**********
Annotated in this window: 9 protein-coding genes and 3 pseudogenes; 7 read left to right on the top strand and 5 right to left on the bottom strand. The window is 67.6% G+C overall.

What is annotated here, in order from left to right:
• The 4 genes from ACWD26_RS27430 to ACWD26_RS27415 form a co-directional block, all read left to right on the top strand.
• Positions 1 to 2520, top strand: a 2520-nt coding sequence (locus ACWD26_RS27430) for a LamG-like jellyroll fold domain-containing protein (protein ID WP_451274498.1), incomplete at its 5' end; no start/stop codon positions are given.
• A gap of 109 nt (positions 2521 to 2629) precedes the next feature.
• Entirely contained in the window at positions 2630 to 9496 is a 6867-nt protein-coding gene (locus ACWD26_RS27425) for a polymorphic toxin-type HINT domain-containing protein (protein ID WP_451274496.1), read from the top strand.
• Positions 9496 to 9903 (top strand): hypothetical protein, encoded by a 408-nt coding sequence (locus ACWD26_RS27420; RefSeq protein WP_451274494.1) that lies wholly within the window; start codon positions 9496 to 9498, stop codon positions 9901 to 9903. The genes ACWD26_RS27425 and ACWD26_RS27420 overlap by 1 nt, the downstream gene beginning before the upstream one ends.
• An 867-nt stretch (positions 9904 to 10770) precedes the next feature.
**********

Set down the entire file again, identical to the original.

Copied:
Annotated in this window: 9 protein-coding genes and 3 pseudogenes; 7 read left to right on the top strand and 5 right to left on the bottom strand. The window is 67.6% G+C overall.

What is annotated here, in order from left to right:
• The 4 genes from ACWD26_RS27430 to ACWD26_RS27415 form a co-directional block, all read left to right on the top strand.
• Positions 1 to 2520, top strand: a 2520-nt coding sequence (locus ACWD26_RS27430) for a LamG-like jellyroll fold domain-containing protein (protein ID WP_451274498.1), incomplete at its 5' end; no start/stop codon positions are given.
• A gap of 109 nt (positions 2521 to 2629) precedes the next feature.
• Entirely contained in the window at positions 2630 to 9496 is a 6867-nt protein-coding gene (locus ACWD26_RS27425) for a polymorphic toxin-type HINT domain-containing protein (protein ID WP_451274496.1), read from the top strand.
• Positions 9496 to 9903 (top strand): hypothetical protein, encoded by a 408-nt coding sequence (locus ACWD26_RS27420; RefSeq protein WP_451274494.1) that lies wholly within the window; start codon positions 9496 to 9498, stop codon positions 9901 to 9903. The genes ACWD26_RS27425 and ACWD26_RS27420 overlap by 1 nt, the downstream gene beginning before the upstream one ends.
• An 867-nt stretch (positions 9904 to 10770) precedes the next feature.